Donnie Kim presented "Discovering Semantically Meaningful Places from Pervasive RF-Beacons" in which he and his colleagues improved the accuracy of tracking short, frequently visited places via an algorithm (PlaceSense) that imposes a moving window or buffer on the stream of sensed RF signals, resulting in a more stable detection of entering and leaving events. In two studies using a Nokia N95 as the location tracking device - one involving scripted tours (10 frequented places, 10 visits for each of three durations: 8, 10 and 15 minutes), another involving 4 weeks of real-life data - they demonstrated a significant improvement in the precision and recall of visited places using their algorithm vs. previous algorithms.
Andreas Bulling presented "Eye Movement Analysis for Activity Recognition", in which he and his colleagues used electrooculography (EOG) for sensing certain eye movements - saccades [another new vocabulary term], fixations and blinks - via skin electrodes (or, as Andreas put it, "ECG for the eyes"). They developed a wordbook encoding of 24 eye movements, and used a sliding window for detecting patterns, trained a linear support vector machine (SVM), which distinguished among 6 different activities of a user at a computer terminal (with 5 minute durations) - copy, read, write, video, browse, NULL - with 70.5% recall and 76.1% precision ... though I'm not sure how this compares to other approaches, nor what would represent "good enough" in this context.
Michael Buettner presented "Recognizing Daily Activities with RFID-Based Sensors" [I can't find a link for Michael or the paper], in which he distinguished three approaches to activity recognition: location-based (where you are), kinematics-based (how you move), object-use based (what you use). In the paper, he and his colleagues adopted the object-use based approach, and compared the accuracy of the Intel WISP (Wireless Identification & Sensing Platform) - which is powered by a 3-dimensional RFID tag that receives energy transmitted via an RFID interrogator rather than a battery (shown left) - and the iBracelet wrist-worn RFID reader for recognizing activities based on the use of 25 tagged objects throughout various rooms in an apartment. In a study involving 10 subjects performing 14 tasks, they found that the WISP achieved 90% precision and 91% recall, while the iBracelet achieved 95% precision and 60% recall.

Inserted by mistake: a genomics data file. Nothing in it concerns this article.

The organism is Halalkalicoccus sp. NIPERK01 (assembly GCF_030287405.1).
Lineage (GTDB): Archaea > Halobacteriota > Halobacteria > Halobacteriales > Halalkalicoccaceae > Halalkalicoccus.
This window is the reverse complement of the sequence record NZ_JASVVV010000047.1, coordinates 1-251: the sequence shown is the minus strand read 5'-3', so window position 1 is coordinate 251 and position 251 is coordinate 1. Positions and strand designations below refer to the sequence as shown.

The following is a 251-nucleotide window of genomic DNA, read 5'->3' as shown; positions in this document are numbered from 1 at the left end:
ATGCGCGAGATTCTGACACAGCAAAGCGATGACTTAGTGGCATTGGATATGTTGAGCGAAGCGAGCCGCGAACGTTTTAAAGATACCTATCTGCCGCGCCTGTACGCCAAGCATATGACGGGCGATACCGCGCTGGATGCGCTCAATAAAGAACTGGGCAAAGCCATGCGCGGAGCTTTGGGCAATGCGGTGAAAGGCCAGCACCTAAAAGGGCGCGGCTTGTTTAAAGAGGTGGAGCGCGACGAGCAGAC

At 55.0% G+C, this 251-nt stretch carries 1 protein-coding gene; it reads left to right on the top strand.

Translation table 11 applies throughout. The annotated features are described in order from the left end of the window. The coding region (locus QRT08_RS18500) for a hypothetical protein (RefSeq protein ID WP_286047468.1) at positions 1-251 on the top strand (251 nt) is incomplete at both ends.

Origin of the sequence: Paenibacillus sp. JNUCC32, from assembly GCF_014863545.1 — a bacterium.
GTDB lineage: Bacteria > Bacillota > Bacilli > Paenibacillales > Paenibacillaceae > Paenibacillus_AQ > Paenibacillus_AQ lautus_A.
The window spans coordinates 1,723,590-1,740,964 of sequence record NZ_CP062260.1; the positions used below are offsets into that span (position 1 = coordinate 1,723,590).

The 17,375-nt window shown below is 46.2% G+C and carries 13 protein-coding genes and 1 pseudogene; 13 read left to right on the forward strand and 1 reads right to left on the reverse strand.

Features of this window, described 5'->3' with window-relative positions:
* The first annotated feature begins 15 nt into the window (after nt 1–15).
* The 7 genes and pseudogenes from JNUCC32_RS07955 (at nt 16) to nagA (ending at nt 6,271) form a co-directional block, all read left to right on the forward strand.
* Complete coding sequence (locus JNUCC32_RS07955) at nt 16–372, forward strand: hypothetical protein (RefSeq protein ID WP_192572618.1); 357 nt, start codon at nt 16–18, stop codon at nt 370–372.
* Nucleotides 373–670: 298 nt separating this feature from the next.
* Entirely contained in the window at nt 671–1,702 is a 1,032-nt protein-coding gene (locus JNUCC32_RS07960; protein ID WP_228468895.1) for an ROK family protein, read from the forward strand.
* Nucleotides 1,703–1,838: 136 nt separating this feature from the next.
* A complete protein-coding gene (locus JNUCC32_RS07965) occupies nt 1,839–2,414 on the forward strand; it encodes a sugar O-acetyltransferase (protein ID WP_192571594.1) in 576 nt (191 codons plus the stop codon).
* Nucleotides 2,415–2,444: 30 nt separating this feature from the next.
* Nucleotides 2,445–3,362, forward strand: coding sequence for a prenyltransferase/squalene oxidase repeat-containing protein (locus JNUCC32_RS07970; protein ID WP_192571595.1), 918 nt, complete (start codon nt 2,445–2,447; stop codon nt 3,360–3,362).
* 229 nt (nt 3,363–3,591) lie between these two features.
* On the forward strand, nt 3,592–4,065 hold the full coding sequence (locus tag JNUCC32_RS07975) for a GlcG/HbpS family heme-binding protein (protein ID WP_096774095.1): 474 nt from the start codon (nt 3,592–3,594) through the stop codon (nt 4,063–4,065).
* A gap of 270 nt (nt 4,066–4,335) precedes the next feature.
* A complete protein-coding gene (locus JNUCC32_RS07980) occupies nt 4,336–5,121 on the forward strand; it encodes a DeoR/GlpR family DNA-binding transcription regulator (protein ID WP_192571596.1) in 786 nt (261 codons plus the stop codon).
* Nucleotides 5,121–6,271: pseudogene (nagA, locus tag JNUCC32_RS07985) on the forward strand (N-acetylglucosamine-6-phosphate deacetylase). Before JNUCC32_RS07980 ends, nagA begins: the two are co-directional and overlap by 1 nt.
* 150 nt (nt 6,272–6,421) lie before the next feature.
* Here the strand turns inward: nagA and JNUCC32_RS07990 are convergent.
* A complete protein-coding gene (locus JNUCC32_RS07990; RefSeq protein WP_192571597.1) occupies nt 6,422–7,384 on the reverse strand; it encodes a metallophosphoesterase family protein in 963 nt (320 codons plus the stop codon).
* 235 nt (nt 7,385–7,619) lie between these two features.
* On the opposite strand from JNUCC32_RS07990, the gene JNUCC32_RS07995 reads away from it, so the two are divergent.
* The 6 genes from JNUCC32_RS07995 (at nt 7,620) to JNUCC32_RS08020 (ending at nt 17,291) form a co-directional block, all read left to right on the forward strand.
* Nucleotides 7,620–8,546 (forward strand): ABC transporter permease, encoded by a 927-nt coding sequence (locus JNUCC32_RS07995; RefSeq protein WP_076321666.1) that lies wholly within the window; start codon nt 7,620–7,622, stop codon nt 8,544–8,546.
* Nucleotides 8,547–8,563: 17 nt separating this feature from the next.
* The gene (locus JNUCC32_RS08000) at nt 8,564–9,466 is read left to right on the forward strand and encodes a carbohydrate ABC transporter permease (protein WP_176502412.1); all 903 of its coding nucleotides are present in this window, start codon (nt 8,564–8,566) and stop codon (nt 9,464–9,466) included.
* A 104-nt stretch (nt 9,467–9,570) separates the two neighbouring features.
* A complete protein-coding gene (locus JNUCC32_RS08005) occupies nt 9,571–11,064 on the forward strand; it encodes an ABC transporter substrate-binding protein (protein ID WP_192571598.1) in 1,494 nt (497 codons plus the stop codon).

Unfortunately, on Day 2, I arrived rather late to the first session, which was composed of a series of shorter presentations (15 minutes) on shorter papers or "notes" (4 pages). I did see - and have some notes on - the last two presentations, and among the many reasons I'm sad I missed so much of this session is that the session chair, John Krumm - one of my favorite speakers (and people) in the UbiComp community - introduced each paper with a joke that was supplied by the author(s). It was a great way to inject some levity - and increase attention - before the start of each talk. John later told me that he'd learned that a dose of humor primes the reception and recall of the next few minutes of a presentation (I've since found a few online resources devoted to humor and presentations, including a research study that suggests that "[t]he effect of the cues produced by humor is interpreted as creating a more distinctive and thus more accessible memory"). I'll experiment below with inserting the jokes before my notes on each of the two presentations I saw from that session.
[Introductory joke: A dog sees a public display advertising for a place that sends dual-tone multi-frequency telegrams. The dog goes in and asks the telegraph operator to send a telegram that says, "Woof woof woof." The telegraph operator says, "There are only three woofs here. You could send another one for the same price." The dog replies, "But that would make no sense at all."]
David Dearman presented "BlueTone: A Framework for Interacting with Public Displays Using Dual-Tone Multi-Frequency through Bluetooth", in which users can pair their Bluetooth-enabled mobile phones with an appropriately configured public display by renaming their phone, and then use their phone as an input device - entering text, manipulating the cursor and/or selecting menu items - without having to download or install any special software on the phone. The display must have a Bluetooth adapter, and be running an EventServer, BluetoothScanner, DisplayClient and one or more DTMFReader processes. I didn't find the example shown during the presentation - manipulating a YouTube video - terribly compelling, but I imagine BlueTone could be very useful for some special-purpose, large [proactive] display applications that I've been involved with, e.g., the Context, Content and Community Collage at Nokia (which we presented at CSCW 2008) and CoCollage at Strands (which we presented at C&T 2009), and it would be a nice augmentation to the ProD Framework for Proactive Displays by Congleton, et al. (presented at UIST 2008).
[Introductory joke: An upset woman carried her baby out of the research lab and told the man standing there, "That blended public display just told me that my baby is ugly." The man says, "I think you should tell that blended public display that you’re offended, and if you like, I’ll hold your monkey for you."]